Lush environment of the Sahara — Scientists have long known that the region of the Sahara Desert in Africa used to be much wetter. Archaeological finds have detailed thriving civilizations in the heart of the Sahara, and bones found in the region showed that hippos, fish, and crocodiles were once quite common. 5,000 to 6,000 years ago, a mere blink of the eye in geologic time, the Sahara was a much wetter environment, and scientists aren’t exactly sure what climate mechanism caused the shift to the extremely dry climates that are found there today. The tropical “rain belt” that provides moisture to many equatorial regions was shifted much further north during that time, but the reasons are unclear.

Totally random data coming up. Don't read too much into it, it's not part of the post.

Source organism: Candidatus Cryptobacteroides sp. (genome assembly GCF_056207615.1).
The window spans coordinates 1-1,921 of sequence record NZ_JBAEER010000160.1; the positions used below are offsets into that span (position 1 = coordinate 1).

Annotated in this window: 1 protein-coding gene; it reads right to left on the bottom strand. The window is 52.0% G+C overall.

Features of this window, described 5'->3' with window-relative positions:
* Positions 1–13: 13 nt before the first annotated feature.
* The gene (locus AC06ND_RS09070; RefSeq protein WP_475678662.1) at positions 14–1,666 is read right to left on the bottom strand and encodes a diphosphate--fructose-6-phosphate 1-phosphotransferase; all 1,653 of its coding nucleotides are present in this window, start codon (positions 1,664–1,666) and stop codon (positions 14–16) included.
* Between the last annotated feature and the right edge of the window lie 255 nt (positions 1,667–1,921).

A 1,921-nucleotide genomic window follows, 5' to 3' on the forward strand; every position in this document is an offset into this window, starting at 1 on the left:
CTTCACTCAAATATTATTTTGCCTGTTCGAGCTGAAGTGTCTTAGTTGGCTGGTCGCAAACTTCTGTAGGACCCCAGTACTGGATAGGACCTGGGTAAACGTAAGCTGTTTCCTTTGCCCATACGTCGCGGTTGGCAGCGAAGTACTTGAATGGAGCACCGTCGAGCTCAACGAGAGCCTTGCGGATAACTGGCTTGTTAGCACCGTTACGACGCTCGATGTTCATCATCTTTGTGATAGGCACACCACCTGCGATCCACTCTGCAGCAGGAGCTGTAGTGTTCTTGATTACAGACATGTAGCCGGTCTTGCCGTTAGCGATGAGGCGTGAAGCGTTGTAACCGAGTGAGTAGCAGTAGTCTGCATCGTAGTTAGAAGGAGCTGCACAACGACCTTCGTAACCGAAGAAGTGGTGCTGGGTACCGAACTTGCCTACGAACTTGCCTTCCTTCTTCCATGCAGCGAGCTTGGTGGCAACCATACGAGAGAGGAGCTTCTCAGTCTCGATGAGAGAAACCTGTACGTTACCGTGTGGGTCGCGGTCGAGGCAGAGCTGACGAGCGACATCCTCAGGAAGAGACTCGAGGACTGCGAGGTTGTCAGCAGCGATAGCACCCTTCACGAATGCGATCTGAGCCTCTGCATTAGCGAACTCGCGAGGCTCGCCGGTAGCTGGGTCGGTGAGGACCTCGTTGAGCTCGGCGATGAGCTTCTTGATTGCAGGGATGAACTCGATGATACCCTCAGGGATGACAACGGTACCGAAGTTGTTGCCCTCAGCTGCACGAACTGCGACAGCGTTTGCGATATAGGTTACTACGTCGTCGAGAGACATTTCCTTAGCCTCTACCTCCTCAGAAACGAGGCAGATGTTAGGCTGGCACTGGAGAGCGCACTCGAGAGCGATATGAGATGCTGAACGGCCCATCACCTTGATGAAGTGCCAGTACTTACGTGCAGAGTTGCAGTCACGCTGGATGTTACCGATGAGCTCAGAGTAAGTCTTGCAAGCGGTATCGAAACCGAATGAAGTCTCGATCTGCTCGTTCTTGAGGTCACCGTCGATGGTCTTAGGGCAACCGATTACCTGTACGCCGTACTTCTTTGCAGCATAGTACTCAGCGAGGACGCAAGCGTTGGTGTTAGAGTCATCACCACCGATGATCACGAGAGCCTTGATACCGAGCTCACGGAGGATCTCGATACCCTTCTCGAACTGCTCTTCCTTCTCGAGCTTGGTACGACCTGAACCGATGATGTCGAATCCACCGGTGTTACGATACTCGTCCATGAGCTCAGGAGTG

Life on…Pluto!?!?? — Scientists pretty much all agree that it’s only a matter of time before we find life on another planet. We’ve already detected many intriguing hints that life was likely once found on Mars (or even could be found there today). Over the last 10 years though, the list of planets and moons with potential life has risen dramatically, not only with our first confirmation of potentially suitable planets being identified outside of our own solar system, but even within our own solar system. Pluto would have been about dead last on the list of potential candidates, before the 2015 flyby of the New Horizons spacecraft. It’s incredibly cold and distant from the sun, and was thought to be a barren, cold world. Instead, New Horizons provided strong evidence of a massive subsurface “ocean” on Pluto. As this story notes, that ocean is likely an incredibly harsh environment, still cold and packed with ammonia. However, as we’ve found on earth, life can thrive in the most inhospitable environments, and any environment with water and organic compounds such as ammonia is a potential breeding ground for life.